It wasn’t supposed to be this way.

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Reporting on the recent killing of Alexander Zakharchenko in Donetsk, Ukraine, has enraged many, and with good reason. Far too many reports from top outlets included the phrase or something similar, “Moscow denies sending regular troops and heavy weaponry to Ukraine, the rebels, or separatists.” Of course, Moscow regularly issues such denials. However, the time to simply report such claims by Moscow as if they are of equal validity to Ukraine’s claims is long past.

“Moscow denies sending troops and weapons into Ukraine” should always be followed by “despite overwhelming evidence to the contrary.”

If a journalist does not know that there is abundant open-source evidence of Russian military involvement in Ukraine, they shouldn’t be journalists. If they repeat Moscow’s claim, in some blind commitment to the idea of “balance” or for any other reason, they are leaving their audience uninformed, and that is a disservice. Claims made by Kyiv and Moscow should not be treated equally; there is overwhelming evidence to substantiate Kyiv’s claims about the origins and continuation of the war in the Donbas, and that evidence proves Moscow’s claims to be outrageously false.

Guilty news outlets include the BBC, Reuters, The Guardian, The Financial Times, RFE/RL, and the LA Times.

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US Ambassador Kurt Volker recently toldThe Guardian that the United States was prepared to offer Ukraine new weapons to defend itself. There is no doubt that Ukraine needs these weapons; in the Sea of Azov and the Black Sea, Moscow is waging a simultaneous military and economic war against Kyiv. It has blockaded the Sea of Azov to Ukrainian ships, demands the right to inspect “foreign” vessels, and has extended a maritime exclusion zone all the way to Odesa, Ukraine.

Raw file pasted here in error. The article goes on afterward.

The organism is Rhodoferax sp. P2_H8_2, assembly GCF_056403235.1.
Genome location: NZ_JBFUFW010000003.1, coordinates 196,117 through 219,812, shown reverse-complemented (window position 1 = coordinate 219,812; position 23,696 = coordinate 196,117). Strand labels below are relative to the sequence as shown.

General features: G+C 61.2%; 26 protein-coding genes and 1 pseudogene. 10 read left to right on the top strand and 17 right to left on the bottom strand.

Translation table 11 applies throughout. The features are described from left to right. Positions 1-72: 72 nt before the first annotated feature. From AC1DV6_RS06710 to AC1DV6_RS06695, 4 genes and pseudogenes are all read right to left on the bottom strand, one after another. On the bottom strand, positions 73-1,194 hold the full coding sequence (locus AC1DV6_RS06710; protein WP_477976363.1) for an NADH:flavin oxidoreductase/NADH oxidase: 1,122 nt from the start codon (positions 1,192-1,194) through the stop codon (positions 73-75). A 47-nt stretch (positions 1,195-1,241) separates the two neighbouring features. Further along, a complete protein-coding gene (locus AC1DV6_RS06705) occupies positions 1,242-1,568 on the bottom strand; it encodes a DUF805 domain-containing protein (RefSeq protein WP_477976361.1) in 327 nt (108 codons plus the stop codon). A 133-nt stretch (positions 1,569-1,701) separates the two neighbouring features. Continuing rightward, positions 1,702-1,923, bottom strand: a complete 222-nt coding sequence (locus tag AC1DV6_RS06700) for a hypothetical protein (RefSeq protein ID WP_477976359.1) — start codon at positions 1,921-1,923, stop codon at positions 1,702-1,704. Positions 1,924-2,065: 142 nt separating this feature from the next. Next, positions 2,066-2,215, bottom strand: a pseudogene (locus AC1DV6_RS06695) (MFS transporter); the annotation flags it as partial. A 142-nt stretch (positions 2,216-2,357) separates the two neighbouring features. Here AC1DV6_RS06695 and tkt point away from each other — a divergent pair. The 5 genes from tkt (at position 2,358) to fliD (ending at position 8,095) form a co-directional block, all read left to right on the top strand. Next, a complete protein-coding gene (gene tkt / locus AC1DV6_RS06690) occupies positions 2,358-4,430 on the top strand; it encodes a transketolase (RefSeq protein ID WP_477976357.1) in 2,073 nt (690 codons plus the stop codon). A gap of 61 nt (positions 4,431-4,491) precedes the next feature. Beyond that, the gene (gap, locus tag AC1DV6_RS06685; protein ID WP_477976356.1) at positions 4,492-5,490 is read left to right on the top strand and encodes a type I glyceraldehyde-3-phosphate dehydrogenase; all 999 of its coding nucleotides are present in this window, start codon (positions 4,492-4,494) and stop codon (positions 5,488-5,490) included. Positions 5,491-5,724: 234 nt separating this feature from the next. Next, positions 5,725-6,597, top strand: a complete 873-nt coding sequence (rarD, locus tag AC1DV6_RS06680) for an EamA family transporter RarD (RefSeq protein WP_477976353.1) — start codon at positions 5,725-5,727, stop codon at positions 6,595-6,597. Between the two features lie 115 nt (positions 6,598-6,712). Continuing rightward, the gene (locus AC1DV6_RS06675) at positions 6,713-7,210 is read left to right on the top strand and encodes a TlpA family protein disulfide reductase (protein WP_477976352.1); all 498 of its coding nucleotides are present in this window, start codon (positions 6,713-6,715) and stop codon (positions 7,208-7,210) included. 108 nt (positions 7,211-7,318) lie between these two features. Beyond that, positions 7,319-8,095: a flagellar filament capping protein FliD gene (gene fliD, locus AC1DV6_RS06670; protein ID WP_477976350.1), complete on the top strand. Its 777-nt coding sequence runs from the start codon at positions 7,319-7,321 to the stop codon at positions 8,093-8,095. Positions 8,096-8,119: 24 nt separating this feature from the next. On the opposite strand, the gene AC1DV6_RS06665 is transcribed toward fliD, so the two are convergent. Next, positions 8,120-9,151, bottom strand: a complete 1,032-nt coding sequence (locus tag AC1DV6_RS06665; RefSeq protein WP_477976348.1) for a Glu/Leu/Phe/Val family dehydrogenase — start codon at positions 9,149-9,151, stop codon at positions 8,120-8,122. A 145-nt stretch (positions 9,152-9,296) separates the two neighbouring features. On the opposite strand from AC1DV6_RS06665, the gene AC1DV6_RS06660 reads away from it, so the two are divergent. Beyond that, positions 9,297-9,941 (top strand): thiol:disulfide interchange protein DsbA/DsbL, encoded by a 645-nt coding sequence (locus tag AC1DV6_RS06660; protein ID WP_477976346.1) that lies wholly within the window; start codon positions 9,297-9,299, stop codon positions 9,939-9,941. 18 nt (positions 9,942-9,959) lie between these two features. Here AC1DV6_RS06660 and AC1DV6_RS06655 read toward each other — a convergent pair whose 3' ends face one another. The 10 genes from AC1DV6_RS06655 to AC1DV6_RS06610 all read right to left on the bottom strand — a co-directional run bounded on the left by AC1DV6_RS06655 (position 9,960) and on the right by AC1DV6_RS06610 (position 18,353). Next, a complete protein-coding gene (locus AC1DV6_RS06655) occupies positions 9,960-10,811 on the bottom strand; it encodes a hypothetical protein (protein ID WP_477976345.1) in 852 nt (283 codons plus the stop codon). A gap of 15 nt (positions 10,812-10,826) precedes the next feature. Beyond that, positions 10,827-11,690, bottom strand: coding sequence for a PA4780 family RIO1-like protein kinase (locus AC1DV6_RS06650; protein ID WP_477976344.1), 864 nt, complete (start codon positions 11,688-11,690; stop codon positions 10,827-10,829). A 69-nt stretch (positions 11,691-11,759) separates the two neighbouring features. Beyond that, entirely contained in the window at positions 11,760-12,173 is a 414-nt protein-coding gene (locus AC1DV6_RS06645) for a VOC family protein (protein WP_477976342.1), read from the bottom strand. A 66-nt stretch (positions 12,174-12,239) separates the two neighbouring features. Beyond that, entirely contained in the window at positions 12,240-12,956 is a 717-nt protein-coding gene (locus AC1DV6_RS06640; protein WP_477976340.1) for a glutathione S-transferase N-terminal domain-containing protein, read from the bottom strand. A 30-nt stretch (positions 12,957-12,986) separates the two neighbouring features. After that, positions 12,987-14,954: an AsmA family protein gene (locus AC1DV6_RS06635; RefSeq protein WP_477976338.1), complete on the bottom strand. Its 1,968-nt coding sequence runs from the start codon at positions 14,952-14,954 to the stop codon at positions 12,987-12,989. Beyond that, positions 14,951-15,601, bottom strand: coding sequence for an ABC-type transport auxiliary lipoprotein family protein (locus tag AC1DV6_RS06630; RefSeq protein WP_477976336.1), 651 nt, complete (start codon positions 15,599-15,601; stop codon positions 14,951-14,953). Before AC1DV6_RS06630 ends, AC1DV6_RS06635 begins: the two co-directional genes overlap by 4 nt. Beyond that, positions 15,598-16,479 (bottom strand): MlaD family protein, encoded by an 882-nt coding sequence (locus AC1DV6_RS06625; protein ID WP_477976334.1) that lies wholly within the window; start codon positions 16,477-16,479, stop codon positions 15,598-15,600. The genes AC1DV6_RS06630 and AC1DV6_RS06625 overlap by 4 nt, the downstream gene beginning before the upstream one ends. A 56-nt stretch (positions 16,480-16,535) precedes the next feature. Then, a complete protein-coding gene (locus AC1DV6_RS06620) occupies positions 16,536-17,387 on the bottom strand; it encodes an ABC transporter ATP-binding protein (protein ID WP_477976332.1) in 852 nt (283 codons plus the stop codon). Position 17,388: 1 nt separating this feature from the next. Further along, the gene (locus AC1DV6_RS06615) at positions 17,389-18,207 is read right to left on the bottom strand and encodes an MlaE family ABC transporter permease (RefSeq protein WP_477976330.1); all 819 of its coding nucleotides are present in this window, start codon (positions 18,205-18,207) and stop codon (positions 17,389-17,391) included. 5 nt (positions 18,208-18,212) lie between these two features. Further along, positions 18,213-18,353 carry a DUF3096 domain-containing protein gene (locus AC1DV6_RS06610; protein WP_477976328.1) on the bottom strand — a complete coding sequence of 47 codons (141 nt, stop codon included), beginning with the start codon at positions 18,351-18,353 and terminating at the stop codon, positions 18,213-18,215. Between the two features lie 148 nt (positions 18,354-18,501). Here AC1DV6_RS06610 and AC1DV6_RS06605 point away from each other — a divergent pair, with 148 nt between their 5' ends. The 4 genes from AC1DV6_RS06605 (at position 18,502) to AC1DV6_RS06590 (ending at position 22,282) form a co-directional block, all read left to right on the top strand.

Moscow possesses the ability to launch an amphibious operation on Ukraine’s coast to isolate Mariupol and the southern Ukrainian coast all the way to Odesa from Ukraine. It did this by steadily reinforcing its ground, air, and naval forces in and around Crimea.

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A current controversy brewing in Ukraine illustrates just how relevant the Soviet past is to Ukraine’s present and future—and just how powerful the forces are that aim to reconnect Ukraine and its former hegemon, Russia.

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Andrey Stavnitser is a second generation businessman with a clean reputation in Ukraine. He’s also young and ambitious. The bushy-bearded thirty-six-year old turned his father’s TiS company into the largest private port in Ukraine and the largest of all Ukraine’s ports by dry cargo turnover. By investing aggressively in infrastructure, Stavnitser is proving that the country’s security risks, economic turbulence, and challenging business environment are not insurmountable and that Ukraine deserves another look.

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Around two dozen high-profile journalists were recently detained in Belarus in one of the biggest intimidation campaigns in years. The details of this sudden and surprising sweep highlight growing tensions in the country, where the authoritarian regime of President Alexander Lukashenka is seeking a balance between necessary pro-market reforms and its preservation.